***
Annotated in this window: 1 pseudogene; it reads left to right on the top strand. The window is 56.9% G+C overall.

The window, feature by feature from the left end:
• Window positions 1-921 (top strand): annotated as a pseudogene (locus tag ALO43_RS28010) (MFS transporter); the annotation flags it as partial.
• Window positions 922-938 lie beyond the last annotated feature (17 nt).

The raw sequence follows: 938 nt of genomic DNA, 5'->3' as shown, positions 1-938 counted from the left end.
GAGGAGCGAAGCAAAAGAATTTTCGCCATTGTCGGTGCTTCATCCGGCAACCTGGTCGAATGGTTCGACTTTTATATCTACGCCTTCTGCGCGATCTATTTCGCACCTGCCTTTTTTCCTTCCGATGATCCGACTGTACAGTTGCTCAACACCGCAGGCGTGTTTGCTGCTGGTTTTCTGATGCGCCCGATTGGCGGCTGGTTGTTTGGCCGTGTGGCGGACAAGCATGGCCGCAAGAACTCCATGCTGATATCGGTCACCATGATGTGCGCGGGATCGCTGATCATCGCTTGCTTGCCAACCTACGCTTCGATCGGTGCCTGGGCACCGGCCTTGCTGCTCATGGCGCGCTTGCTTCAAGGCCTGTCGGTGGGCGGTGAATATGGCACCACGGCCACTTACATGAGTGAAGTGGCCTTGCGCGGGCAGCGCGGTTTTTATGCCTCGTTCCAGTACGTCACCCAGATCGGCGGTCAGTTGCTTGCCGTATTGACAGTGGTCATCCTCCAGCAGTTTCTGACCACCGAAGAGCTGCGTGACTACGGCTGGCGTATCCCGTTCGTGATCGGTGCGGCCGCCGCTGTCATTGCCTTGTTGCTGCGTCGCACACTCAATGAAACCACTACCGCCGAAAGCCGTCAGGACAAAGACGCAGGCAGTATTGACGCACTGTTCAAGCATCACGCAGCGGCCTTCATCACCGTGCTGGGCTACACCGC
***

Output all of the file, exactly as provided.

Annotated in this window: 1 pseudogene; it reads left to right on the top strand. The window is 56.9% G+C overall.

The window, feature by feature from the left end:
• Window positions 1-921 (top strand): annotated as a pseudogene (locus tag ALO43_RS28010) (MFS transporter); the annotation flags it as partial.
• Window positions 922-938 lie beyond the last annotated feature (17 nt).

The raw sequence follows: 938 nt of genomic DNA, 5'->3' as shown, positions 1-938 counted from the left end.
GAGGAGCGAAGCAAAAGAATTTTCGCCATTGTCGGTGCTTCATCCGGCAACCTGGTCGAATGGTTCGACTTTTATATCTACGCCTTCTGCGCGATCTATTTCGCACCTGCCTTTTTTCCTTCCGATGATCCGACTGTACAGTTGCTCAACACCGCAGGCGTGTTTGCTGCTGGTTTTCTGATGCGCCCGATTGGCGGCTGGTTGTTTGGCCGTGTGGCGGACAAGCATGGCCGCAAGAACTCCATGCTGATATCGGTCACCATGATGTGCGCGGGATCGCTGATCATCGCTTGCTTGCCAACCTACGCTTCGATCGGTGCCTGGGCACCGGCCTTGCTGCTCATGGCGCGCTTGCTTCAAGGCCTGTCGGTGGGCGGTGAATATGGCACCACGGCCACTTACATGAGTGAAGTGGCCTTGCGCGGGCAGCGCGGTTTTTATGCCTCGTTCCAGTACGTCACCCAGATCGGCGGTCAGTTGCTTGCCGTATTGACAGTGGTCATCCTCCAGCAGTTTCTGACCACCGAAGAGCTGCGTGACTACGGCTGGCGTATCCCGTTCGTGATCGGTGCGGCCGCCGCTGTCATTGCCTTGTTGCTGCGTCGCACACTCAATGAAACCACTACCGCCGAAAGCCGTCAGGACAAAGACGCAGGCAGTATTGACGCACTGTTCAAGCATCACGCAGCGGCCTTCATCACCGTGCTGGGCTACACCGC